• Improved accuracy for hitting a specific target by launching ballistic missiles from different locations: from May 2019

• Continuous launches of multiple short-range ballistic missiles within 1 minute: from November 2019

The impact of the situation in Ukraine

Tensions and political instability in the East Asia/Asia-Pacific area are also related to the continued escalation in Ukraine [5].

Against the backdrop of NATO and other overwhelmingly dominant forces in the world, the US is enthusiastic about building an “East Asian NATO” as part of the expansion of its territory since the 19th century. And the Trans-Pacific Partnership is expanding US hegemony in the region especially after the Covid-19 crisis although the US is losing the initiative against China.

On June 29, Japanese Prime Minister Fumio Kishida and South Korean President Yun Seok-yeol joined the 2022 NATO Madrid summit for the first time. NATO invited the leaders of the countries, which the organization views as its “Asia-Pacific partner countries”. It was also an unprecedented move.

Meanwhile, North Korea aims to possess tactical nuclear weapons with various explosive powers amid the escalation of provocations and counter-provocations in Asia-Pacific region. Pyongyang has said in its own statements that that the current situation in Ukraine is an extension of the past political situations in Iraq, Afghanistan and Libya. In the past international situation, North Korea has repeatedly “learned” that only possession of nuclear weapons effectively protects “enemy” countries from Western intervention [6].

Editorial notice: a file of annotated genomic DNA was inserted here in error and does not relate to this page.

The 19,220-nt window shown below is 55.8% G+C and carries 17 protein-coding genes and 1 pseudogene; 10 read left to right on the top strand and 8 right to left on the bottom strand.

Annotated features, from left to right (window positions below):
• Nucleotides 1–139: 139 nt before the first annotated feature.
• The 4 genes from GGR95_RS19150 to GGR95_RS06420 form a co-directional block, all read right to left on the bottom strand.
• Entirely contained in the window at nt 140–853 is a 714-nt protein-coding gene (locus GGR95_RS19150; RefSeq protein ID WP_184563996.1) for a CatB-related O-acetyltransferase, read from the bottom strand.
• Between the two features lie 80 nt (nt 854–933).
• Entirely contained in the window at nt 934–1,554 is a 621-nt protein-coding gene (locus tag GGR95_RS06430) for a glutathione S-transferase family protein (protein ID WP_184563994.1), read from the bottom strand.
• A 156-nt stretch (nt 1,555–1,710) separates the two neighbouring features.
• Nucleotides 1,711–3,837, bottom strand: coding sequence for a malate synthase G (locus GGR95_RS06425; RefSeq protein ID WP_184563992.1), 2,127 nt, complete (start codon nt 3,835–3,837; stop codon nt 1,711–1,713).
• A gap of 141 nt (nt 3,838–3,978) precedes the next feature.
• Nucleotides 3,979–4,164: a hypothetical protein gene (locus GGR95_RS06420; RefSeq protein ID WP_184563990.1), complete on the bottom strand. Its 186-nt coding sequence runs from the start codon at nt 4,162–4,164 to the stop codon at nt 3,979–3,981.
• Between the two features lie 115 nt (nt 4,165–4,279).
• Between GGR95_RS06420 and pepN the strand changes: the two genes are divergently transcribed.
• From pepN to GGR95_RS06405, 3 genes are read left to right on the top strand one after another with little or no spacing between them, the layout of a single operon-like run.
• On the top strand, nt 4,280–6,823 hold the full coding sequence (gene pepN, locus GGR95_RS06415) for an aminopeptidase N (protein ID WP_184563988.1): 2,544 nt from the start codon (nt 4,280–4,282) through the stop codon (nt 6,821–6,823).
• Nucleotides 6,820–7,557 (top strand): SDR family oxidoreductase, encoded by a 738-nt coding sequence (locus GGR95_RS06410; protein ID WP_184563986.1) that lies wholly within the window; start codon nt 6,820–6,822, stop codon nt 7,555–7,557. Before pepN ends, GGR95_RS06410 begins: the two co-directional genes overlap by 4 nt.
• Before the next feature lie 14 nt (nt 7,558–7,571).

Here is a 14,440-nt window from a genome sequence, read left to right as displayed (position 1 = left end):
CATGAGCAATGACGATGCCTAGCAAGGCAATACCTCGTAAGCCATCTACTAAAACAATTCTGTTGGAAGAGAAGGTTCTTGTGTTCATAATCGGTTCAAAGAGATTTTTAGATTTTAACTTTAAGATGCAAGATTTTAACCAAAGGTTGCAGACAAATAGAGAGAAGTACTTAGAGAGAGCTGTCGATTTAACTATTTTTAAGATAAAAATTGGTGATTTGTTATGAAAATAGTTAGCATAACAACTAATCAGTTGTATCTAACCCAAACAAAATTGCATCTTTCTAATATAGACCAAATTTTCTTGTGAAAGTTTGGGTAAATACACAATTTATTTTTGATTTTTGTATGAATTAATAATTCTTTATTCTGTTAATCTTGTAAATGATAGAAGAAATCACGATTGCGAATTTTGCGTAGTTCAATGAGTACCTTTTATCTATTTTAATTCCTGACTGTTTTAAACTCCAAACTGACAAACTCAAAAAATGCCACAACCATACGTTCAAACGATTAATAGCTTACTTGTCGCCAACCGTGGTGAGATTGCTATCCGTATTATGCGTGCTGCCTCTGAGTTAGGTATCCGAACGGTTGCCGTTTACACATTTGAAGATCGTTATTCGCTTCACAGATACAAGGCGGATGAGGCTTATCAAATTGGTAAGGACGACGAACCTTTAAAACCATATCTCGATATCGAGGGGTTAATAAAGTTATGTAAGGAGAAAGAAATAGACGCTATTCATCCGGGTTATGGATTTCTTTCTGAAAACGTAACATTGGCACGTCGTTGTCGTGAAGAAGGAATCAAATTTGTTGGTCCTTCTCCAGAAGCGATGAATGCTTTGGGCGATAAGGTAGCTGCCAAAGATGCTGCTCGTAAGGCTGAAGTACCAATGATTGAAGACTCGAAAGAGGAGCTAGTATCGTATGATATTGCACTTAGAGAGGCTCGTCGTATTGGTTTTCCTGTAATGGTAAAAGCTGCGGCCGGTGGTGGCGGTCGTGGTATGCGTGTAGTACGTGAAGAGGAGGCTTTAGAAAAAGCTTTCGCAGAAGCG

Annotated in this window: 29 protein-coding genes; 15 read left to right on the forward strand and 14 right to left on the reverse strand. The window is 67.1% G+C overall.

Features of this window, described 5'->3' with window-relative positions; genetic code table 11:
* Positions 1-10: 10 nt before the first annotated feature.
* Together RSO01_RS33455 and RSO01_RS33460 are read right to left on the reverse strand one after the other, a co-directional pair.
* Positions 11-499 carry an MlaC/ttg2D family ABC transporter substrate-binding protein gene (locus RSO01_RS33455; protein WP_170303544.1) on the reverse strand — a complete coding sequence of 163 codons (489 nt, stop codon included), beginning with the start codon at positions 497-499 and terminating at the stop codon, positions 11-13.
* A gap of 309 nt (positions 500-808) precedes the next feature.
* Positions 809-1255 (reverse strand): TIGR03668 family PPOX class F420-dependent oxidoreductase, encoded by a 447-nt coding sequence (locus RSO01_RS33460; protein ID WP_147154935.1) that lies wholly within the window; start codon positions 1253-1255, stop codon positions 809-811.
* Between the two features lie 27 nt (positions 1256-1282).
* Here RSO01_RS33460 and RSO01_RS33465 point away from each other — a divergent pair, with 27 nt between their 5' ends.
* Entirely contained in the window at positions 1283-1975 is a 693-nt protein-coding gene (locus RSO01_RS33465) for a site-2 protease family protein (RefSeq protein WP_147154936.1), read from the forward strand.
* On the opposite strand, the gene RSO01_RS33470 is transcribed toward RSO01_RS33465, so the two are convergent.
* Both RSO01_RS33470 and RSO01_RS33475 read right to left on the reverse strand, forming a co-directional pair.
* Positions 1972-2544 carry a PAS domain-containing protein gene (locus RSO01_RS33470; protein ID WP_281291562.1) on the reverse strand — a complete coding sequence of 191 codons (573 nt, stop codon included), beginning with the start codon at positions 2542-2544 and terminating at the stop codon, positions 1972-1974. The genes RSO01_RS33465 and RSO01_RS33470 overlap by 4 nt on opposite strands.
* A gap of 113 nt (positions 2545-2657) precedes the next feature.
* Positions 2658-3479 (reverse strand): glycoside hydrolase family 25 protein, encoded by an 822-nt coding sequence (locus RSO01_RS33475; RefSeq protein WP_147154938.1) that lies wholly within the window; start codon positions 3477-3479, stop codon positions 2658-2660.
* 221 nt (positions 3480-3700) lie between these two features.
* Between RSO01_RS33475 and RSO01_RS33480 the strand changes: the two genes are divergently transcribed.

The Russian Invasion of Ukraine of this year provoked a fierce confrontation between the US and Russia. And the conflict between China and the US is sharpening.

For North Korea, this situation is a great chance to force nuclear tests despite strong opposition from the international community including China. With its ethnic nationalism, Kim Jong-un regime’s political choices have provoked potential confrontation in the Asia-Pacific region at the expense of working population in the country. Its foreign policy reflects its repressive domestic policy.

The dictatorial regime cannot make other choices. Kim Jong-un may carry out successive nuclear tests, which is like the 1998 tests of nuclear explosive devices conducted by India and Pakistan, to possess diverse tactical nuclear weapons with the support of veto rights of Russia and/or China at the UN Security Council.

The neighboring countries adopting their confrontational policy

This year, North Korea made steady progress from “nuclear development” to “possession of an operational nuclear weapon” by frequent missile launches. And on October 13 and 14, North Korea flew about 10 military aircrafts to their border and fired a ballistic missile into the sea amid its frequent missile launches and installation of the tactical nuclear operation units.

The possibility of North Korea’s seventh nuclear tests had also generated a whirlwind of discussions about the redeployment of US tactical weapons on the Korean Peninsula have emerged in South Korea [7]. To prevent the seventh nuclear tests, the US Air Force and ROK Air Force conducted a large-scale joint air training event Vigilant Storm.